clock menu more-arrow no yes

Filed under:

Prospect Retro: Brian Jordan

New, 12 comments

Prospect Retro: Brian Jordan

Brian Jordan was drafted by the St. Louis Cardinals in the supplemental first round in 1988, from the University of Richmond. He was considered one of the top athletes in the draft, but his baseball status was clouded by a commitment to NFL football: he was a very good strong safety. After hitting .310 with a .549 SLG in rookie ball his first summer, he split the next few years between playing for the Atlanta Falcons and brief spurts of playing time in the Cardinals farm system. He was an alternate Pro-Bowler in 1992.

In baseball, he was only adequate after reaching the high minors, hitting just .264/.320/.410 in 61 games in Triple-A in 1991 for example, though he did steal 10 bases. His athleticism and tools were obvious, and at times he would flash baseball skill, but it was equally obvious that the split between the two sports was hampering his diamond development. Strike zone judgment was a major problem.

Jordan hit .290 in 43 games in Triple-A in 1992, earning a call to the majors. He hit just .207/.250/.373 in 55 games for the Cardinals, hitting five homers and stealing seven bases but posting a poor 10/48 BB/K ratio in 193 at-bats. But the taste of the major league life agreed with Jordan, and he gave up the gridiron in 1993.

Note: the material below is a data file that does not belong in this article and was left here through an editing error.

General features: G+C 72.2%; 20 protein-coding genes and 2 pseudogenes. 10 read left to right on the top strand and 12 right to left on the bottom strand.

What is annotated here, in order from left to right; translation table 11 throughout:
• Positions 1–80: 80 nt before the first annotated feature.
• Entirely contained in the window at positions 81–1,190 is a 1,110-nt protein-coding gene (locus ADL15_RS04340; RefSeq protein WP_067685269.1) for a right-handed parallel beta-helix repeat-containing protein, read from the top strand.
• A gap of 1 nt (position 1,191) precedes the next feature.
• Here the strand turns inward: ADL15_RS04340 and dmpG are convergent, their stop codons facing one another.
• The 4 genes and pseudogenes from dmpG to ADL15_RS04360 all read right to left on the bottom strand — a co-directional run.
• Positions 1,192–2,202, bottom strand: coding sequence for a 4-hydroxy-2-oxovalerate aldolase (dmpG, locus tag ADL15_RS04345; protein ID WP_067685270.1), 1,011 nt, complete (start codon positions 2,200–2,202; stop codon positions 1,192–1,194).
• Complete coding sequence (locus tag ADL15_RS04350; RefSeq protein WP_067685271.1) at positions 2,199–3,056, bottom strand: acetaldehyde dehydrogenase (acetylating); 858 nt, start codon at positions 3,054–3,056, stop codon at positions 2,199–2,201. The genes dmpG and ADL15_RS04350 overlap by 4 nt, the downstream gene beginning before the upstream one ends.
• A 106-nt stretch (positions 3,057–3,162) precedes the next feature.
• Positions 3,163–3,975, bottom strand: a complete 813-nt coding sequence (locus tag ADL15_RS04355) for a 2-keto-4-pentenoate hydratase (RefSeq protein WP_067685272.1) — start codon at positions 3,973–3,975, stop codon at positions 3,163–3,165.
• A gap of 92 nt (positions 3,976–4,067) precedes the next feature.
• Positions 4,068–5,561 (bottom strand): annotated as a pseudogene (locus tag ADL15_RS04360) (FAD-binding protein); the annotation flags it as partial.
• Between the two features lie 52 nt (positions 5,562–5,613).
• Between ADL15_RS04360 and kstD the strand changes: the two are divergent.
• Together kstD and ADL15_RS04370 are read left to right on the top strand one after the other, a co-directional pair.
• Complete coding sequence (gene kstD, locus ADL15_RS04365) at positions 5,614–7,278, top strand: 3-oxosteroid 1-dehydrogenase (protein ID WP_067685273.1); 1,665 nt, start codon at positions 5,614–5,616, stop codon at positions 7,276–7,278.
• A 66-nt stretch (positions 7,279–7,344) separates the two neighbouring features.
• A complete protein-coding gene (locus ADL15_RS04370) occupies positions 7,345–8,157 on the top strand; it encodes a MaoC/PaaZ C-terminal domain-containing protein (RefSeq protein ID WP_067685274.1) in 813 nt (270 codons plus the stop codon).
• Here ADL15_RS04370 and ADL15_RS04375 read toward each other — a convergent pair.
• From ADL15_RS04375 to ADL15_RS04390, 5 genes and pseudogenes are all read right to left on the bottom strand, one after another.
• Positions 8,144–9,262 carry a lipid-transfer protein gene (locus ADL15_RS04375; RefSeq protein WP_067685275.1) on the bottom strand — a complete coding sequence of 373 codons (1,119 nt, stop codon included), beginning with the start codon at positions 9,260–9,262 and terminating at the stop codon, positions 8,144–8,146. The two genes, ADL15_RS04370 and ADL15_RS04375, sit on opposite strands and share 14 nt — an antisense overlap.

He immediately blossomed as a baseball player, hitting .309/.351/.543 in 67 games for the Cards in '93. By 1995 he was one of the best power/speed players in the majors, whacking 22 homers, stealing 24 bags, and hitting .296 that season. But injuries were a constant problem, perhaps a holdover from his football days. Eventually he lost most of his speed, but he was a very effective hitter for much of the mid-to-late 1990s into 2003. He even developed adequate strike zone judgment.

It is interesting to consider what kind of player Jordan could have been if he had concentrated on baseball from an early age. His track record is clear. . .he wasn't very good until giving up football, and then all of a sudden he was solid, even excellent at times. If he had given up football earlier, would he have been more durable? Would his power have developed more? Would he have been a potential batting champion? Or would he be just what he was, a pretty solid player with occasional bouts of outstanding performance?

Comparable Players to Brian Jordan

Hank Bauer (solid Yankee outfielder from the 1950s)
Rico Carty (but Jordan was better defensively)
Felipe Alou
Chet Lemon
Dusty Baker